NFL Injuries (Commentary)

High or low, the hits keep coming

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American football is game of hard hits and exciting break away runs. It’s also a game of devastating, debilitating injuries. Not just those injuries that are physically impairing, but damage to soft tissue and brain and spinal injuries are becoming more apparent in light of the concussion litigation recently settled between the families of former players and the NFL.

Hits to the head have always been an issue but the outcry began building  in the 90s. It seemed that every week players in one position or another were being hit so hard they did not know where they were. Troy Aikman of the Dallas Cowboys began wearing a chin strap with extra padding to protect him from the hits he was taking. During one game in New Orleans he was hit so hard he was convinced his team was playing the then-St. Louis Cardinals in St. Louis.  When Aikman announced his retirement in an emotional press conference, the reasons were many and very few doubted his frequent trips to the sideline due to head shots was near the top of that list.

Over the last few seasons, rules were put in place that cracked down on high hits, specifically helmet to helmet and hits to a defenseless player.  It seems with the implementation and enforcement of these rules, more players are coming up with lower extremity injuries from hits than before. It could be, of course, that because of the new rules we simply notice it more now, but the past few weeks have seen a disturbing number of players sent to the sidelines and off the field because of hip,  knee and foot injuries caused by low hits.

In an interview from September, NFL Commissioner Roger Goodall said concerns about low hits resulting from high hit rule enforcement is not new.  Such concerns were taken into consideration while the rule was being considered and toughened up. Strict protocols are now followed and spotters are on site at each game to review every play in order to alert the sidelines should a player be injured. Adrenaline can mask pain and injury and players may not become aware of anything amiss, especially with cranial injuries.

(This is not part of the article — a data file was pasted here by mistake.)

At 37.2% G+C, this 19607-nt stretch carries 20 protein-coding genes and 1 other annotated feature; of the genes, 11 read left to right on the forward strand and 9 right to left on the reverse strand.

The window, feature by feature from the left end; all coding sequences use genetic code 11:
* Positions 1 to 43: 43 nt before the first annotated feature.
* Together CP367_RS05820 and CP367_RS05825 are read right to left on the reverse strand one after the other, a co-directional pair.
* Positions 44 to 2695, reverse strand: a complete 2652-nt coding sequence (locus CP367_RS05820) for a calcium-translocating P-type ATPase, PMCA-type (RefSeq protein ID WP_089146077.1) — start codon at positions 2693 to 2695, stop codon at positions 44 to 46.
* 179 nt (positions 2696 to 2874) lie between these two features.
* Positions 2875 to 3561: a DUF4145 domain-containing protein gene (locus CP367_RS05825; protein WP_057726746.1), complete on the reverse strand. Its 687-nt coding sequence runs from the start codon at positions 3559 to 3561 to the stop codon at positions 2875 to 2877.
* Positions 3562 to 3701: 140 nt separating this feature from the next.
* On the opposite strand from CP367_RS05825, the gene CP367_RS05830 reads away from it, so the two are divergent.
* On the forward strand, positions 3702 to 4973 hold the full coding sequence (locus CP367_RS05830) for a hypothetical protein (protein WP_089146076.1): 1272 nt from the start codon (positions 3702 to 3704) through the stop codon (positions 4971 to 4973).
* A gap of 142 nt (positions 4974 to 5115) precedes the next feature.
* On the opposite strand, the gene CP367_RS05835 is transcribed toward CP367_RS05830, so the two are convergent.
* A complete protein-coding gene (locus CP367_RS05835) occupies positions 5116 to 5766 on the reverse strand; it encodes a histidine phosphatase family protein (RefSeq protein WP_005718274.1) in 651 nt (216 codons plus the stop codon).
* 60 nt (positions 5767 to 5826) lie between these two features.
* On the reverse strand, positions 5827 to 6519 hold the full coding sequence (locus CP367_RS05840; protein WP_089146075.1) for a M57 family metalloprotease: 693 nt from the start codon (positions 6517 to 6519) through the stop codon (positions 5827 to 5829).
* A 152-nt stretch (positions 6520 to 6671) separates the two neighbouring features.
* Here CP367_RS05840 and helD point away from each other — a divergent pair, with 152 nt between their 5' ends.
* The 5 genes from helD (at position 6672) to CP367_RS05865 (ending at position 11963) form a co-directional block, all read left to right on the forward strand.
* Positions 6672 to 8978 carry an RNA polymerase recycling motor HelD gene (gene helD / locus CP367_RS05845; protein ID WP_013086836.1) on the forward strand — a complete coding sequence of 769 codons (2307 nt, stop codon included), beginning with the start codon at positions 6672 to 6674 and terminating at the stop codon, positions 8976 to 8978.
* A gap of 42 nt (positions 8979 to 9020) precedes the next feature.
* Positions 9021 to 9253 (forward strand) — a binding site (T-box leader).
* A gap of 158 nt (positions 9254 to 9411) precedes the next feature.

Fans protest many of the calls but supporters insist we cannot be too cautious when it comes to protecting these players from life threatening and life altering injuries. I personally never allowed any of my three sons to play football, despite my love of the game, for fear of some injury that could see my child crippled or worse.

In all of NFL history there are only a handful of players –too many by anyone’s count- whose deaths can be directly attributed to on-field injuries. Two professional players died almost immediately after injuries sustained during game play, both during the AFL/NFL era.

Kansas City Chiefs rookie Stone Johnson suffered a broken neck while trying to block a kick return . Johnson dove into a Houston Oiler on the return and fell to the ground motionless. He was partially paralyzed from the injury and died at 23 years old on Sunday Sept 8, 1963.

Another rookie, also of the AFL/NFL-era, Howard Glenn of the New York Titans died hours after a game in October 1960. Doctors on site firs thought Glenn was suffering from heat exhaustion, and packed him in ice to try to cool his body. Once he died however, the medical examiner reported that cause of death was from a broken neck.

It was thought that the injury was initially sustained during a game in Dallas a week earlier, but the medical examiner at the time stated the mortal injury most likely occurred during the game directly before Glenn’s death.  Glenn apparently showed no physical sign of injury when examined in the locker room, but died after being transported to the hospital.

These two tragedies have not repeated themselves on the field of play since the 1970 merger and rebirth of football as the NFL. The continuing effort to protect these payers from the nature of this game we all love so much goes on. It is a game of hard hits and fast action. It is also a game of risk, and minimizing these risks is in every one’s best interest.


Commentary by: Brandi Tasby

Goodall on The Rules

Remembering the Mortally Injured